God's grace is like this: He does not remember our sins when we talk about them to him even though they may come back into our mind and we may feel the accusations of the Accuser, the devil. Jesus has bore them away on the cross and they are to never be remembered again by us. He never brings them back to us again. We at times are attacked and accused by the devil in our mind and at times are tormented by our sinful thoughts, emotions and acts of the past and yes, even present ones. When we fall to that trap, we are like the younger son who returned to the father's house initially like a slave and not as a son. He did not understand grace until he saw his father running to him with open arms, possibly shouting, my son, my son, I have been watching and waiting for you to return to me. He kissed and kissed him, and so forth. All this was not understood by the elder son, who reacted in a angry, critical and blaming manner.

A couple of days ago I spoke disrectfully to my wife, hurt her and I understood that. Seeing the hurt, I asked forgiveness but she had already forgiven me, but the hurt remained. A day later as we were talking, I mentioned the incident again and I asked her with a somewhat assuming manner, "You are not going to hold that against me, are you? (I was not valuing the grace of forgiveness in her heart and I was also falling victim to the idea that I had to do something to pay for my sin. She replied to my question as to whether she would hold it against me with, "What are you talking about?" That is how grace works, my dear brothers and sisters.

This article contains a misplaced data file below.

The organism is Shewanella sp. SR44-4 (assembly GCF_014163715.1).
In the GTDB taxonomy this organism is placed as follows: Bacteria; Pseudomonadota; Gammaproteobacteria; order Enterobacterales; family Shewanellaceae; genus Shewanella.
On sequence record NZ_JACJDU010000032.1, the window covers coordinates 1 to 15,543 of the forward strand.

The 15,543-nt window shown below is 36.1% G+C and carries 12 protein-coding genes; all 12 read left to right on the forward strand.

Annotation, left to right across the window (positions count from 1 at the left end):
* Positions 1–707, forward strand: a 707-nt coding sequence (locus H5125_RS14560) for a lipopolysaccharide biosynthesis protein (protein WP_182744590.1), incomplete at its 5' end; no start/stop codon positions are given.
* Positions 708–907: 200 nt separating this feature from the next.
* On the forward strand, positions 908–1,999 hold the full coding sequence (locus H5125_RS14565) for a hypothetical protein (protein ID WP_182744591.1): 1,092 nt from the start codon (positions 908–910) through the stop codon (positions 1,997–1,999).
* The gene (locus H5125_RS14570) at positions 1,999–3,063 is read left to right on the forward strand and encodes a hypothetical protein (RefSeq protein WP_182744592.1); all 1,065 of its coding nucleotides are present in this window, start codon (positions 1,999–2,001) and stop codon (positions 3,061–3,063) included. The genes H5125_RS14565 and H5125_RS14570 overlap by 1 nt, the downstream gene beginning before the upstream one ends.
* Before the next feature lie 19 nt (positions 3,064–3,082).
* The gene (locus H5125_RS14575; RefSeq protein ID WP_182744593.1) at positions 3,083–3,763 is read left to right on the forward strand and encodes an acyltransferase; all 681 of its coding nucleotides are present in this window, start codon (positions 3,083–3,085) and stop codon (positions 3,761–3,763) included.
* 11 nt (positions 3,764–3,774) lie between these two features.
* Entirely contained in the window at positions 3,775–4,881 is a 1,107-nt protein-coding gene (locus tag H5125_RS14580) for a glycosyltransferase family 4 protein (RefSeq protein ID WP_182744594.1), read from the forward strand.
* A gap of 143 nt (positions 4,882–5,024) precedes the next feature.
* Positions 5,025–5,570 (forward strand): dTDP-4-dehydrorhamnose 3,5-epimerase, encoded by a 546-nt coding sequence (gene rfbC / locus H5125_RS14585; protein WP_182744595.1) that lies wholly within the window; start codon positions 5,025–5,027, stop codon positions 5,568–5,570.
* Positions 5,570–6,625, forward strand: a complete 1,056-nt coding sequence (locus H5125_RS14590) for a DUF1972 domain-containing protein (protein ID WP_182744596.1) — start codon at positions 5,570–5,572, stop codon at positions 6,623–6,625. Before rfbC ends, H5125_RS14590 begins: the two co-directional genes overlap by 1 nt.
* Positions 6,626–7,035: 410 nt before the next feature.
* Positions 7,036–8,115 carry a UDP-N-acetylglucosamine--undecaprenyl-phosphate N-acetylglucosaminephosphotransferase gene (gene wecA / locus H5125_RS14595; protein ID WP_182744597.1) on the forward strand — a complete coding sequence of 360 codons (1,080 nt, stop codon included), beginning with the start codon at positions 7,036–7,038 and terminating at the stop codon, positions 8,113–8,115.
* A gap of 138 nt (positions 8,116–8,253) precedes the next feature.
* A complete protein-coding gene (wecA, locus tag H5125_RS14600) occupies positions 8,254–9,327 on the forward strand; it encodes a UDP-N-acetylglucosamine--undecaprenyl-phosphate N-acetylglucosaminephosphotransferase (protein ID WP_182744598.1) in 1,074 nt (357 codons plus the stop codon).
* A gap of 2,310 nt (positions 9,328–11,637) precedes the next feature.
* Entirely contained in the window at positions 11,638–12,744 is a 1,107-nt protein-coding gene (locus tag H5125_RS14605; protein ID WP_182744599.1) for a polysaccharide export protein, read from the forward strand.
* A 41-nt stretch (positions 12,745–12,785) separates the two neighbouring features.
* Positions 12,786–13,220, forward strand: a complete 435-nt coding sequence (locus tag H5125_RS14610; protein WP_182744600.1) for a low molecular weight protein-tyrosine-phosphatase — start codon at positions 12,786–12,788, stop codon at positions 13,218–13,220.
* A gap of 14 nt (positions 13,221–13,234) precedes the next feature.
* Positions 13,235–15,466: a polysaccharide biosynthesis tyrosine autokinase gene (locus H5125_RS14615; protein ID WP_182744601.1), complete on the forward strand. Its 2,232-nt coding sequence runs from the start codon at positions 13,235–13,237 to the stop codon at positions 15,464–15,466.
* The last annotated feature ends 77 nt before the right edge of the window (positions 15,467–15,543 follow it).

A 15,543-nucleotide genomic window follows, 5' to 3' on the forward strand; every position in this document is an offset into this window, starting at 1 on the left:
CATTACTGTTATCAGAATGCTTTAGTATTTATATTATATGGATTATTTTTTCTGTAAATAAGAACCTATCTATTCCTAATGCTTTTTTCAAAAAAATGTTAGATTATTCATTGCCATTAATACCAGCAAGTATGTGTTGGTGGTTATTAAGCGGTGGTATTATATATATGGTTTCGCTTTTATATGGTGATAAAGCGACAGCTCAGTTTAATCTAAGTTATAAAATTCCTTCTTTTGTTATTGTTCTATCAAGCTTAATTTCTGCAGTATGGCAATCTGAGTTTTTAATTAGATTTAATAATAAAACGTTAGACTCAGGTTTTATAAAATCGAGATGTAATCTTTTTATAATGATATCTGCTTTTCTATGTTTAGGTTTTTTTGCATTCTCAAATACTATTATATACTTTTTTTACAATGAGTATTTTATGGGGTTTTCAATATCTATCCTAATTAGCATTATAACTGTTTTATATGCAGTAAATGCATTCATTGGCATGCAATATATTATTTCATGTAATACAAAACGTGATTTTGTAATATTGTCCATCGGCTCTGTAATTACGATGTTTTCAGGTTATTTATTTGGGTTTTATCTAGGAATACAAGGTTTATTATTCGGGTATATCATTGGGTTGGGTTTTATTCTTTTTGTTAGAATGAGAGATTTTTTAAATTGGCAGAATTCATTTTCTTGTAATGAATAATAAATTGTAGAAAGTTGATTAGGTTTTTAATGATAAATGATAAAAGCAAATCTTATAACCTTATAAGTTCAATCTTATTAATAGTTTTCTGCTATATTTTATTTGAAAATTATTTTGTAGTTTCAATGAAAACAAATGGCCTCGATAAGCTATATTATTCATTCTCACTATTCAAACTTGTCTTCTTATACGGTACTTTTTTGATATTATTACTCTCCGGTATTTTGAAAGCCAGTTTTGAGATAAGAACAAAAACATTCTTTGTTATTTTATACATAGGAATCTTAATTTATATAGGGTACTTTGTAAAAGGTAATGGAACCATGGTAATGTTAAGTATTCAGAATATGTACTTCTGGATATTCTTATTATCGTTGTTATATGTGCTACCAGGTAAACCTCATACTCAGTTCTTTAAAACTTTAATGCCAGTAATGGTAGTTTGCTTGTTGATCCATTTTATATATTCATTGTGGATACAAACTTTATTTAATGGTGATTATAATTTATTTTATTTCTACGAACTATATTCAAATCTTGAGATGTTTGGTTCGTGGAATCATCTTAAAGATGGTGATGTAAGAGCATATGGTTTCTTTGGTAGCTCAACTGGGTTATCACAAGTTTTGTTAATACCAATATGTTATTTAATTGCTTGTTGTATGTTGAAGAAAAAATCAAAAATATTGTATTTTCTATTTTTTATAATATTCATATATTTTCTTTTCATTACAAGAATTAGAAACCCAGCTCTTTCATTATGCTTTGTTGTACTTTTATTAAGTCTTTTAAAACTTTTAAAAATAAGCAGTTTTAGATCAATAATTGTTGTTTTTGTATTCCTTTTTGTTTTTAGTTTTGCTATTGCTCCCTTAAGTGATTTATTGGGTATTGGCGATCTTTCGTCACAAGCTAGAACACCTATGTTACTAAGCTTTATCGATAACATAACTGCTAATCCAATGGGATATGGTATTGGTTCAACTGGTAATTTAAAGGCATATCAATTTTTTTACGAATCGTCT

When Joseph's brothers came to somehow "pay", Joseph wept.

When Jesus looked out over Jerusalem at those who would not believe that His grace was upon them and for them, He wept.

When the Prodigal wanted to "pay"his way back to the Father's house, the Father went out to get Him and showed Him grace.

When the elder son did not respond with grace toward his Father and his brother, the Father responded in grace.

When we mistakenly think that we must pay to get in, God says, what debt are you talking about? I do not even know what you are talking about. Come on in and enjoy everything that is mine, My Son. You are all paid up...My Son did the paying, Believe it to my glory, my honor, my rejoicing in you, and to the peace and joy of your soul. In Jesus Name, Amen.

May the humble, seeking and joyful grace of our Lord Jesus Christ be experienced by you today.

Pastor Orval Wirkkala
Posted on 14 Mar 2010 by Pastor Orval Wirkkala